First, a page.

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Old 16th April 2012, 09:11 AM   #1
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Default Voltage divider?

Hi Guys,

I want to record the output of my amplifier to show that all amplifiers DON'T sound the same (It's an argument on a another forum).

I have a 60watt per channel Onix OA21 integrated amp. It's modified with some huge polypropylene caps taped to the top of the case (they won't fit in the box). If I change the Ansar polys to Mundorf, I can notice quite a large difference in sound quality and would like to record the difference.

I have a laptop (or PC) with Audacity for recording and an M-audio Mobilepre USB.

Would it be possible to build a voltage divider, so I can take the speaker outputs of my amplifier into my PC or Mobilepre (I asssume it would be better through the mobilepre)?

What do you think Guys?
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Old 16th April 2012, 10:52 AM   #2
AndrewT is online now AndrewT  Scotland
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Try to find the halfler and baxandall amplifier comparison papers.
I think there are many others.

All do a subtraction of some sort to leave the "error" as an output.
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Old 16th April 2012, 11:04 AM   #3
Mooly is offline Mooly  United Kingdom
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The amplifiers must be driving the speakers as a load too.

It's an interesting idea. My first thoughts are that you won't see (or be able to record) anything different tbh.

Perhaps prove the recording theory with two totally different amps or using one channel loaded and then unloaded.
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Old 16th April 2012, 11:18 AM   #4
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Well, to be exact, they are saying that all low distortion, competently designed amplifiers sound the same. They do exept that SS and valve designs can sound different.

I'd rather prove them wrong with recordings, rather than papers.
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Old 16th April 2012, 11:21 AM   #5
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Quote:
Originally Posted by Mooly View Post
It's an interesting idea. My first thoughts are that you won't see (or be able to record) anything different tbh.
If I can hear a difference why wouldn't I be able to record it?
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Old 16th April 2012, 11:24 AM   #6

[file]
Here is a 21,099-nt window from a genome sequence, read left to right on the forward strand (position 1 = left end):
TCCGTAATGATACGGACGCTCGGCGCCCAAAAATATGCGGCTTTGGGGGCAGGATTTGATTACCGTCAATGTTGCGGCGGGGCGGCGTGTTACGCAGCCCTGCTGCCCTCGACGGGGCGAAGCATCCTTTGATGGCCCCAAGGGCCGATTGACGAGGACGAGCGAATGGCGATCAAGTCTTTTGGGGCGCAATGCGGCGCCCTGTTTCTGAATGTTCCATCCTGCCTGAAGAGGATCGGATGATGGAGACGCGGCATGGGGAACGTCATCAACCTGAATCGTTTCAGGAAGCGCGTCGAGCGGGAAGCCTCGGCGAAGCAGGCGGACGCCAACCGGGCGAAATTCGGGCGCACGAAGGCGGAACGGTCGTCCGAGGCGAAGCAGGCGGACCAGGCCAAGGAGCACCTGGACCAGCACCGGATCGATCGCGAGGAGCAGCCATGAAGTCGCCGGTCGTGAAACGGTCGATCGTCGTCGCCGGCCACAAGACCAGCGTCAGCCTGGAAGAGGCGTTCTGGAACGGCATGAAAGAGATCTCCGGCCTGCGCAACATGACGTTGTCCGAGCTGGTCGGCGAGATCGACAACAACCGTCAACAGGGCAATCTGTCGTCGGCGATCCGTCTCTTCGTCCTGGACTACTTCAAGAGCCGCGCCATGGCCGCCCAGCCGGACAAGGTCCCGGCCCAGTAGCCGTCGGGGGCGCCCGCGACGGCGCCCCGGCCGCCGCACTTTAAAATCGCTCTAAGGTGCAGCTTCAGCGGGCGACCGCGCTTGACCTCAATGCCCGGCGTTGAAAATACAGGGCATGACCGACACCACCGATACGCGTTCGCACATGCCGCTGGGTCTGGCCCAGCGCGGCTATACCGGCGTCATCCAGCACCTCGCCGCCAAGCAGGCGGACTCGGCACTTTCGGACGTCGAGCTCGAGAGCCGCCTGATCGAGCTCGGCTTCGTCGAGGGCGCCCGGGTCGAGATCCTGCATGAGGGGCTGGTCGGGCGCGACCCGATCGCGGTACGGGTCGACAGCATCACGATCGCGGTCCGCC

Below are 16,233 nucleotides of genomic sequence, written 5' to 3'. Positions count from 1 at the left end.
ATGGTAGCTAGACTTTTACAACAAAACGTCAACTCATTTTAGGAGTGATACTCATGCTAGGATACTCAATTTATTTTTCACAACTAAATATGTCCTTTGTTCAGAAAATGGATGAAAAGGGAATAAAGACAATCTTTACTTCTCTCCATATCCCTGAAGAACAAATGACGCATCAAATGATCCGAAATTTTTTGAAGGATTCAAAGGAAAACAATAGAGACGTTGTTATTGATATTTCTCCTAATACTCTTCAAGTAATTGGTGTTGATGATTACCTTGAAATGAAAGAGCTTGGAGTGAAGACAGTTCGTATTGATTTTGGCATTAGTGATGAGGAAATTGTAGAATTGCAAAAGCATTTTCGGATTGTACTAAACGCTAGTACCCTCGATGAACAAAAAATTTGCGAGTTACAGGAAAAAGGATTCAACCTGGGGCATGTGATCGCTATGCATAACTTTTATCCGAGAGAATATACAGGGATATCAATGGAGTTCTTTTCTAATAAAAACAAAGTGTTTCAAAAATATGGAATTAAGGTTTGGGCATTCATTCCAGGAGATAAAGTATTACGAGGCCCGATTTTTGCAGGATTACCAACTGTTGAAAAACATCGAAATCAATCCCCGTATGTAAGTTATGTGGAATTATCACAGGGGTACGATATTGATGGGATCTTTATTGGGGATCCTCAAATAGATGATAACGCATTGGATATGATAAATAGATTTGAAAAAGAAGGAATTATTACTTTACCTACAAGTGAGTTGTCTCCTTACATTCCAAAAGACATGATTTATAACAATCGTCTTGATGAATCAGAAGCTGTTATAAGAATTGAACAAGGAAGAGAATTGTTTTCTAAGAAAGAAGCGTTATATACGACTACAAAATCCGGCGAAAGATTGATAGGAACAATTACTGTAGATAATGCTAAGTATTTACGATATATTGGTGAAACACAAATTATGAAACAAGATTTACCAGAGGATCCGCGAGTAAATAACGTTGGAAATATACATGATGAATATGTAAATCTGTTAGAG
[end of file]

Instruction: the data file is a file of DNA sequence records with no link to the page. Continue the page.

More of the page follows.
AndrewT is online now AndrewT  Scotland
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Search out and read the comparison papers.

I think it was Cordell that said something along the lines of
" all amplifiers sound the same when properly designed to pass the signal".

"it's when they are asked to misbehave that they sound different".

When you find his actual quote, I expect it reads a lot different, but I think I have implied a roughly similar message.
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Old 16th April 2012, 11:39 AM   #7
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Quote:
Originally Posted by AndrewT View Post

I think it was Cordell that said something along the lines of
" all amplifiers sound the same when properly designed to pass the signal".

"it's when they are asked to misbehave that they sound different".

When you find his actual quote, I expect it reads a lot different, but I think I have implied a roughly similar message.
How would that help my argument?
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Old 16th April 2012, 11:51 AM   #8
sreten is offline sreten  United Kingdom
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Hi,

The answer to your question is yes, you can build a simple voltage divider,
as I assume your amplifier doesn't have floating negative terminals.

1K and ~ 47R would do it, the latter R depending on listening levels.

rgds, sreten.
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Old 16th April 2012, 11:52 AM   #9
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The amplifiers must be driving the speakers as a load too.
Didn't think of that. It wouldn't be to difficult to take the signal from the back of the speakers though.
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Old 16th April 2012, 11:53 AM   #10
AndrewT is online now AndrewT  Scotland
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The comparison method and jig enables one to listen to and to measure the "difference".

That is what you are trying to achieve.

You want to show that the amplifiers can sound different.
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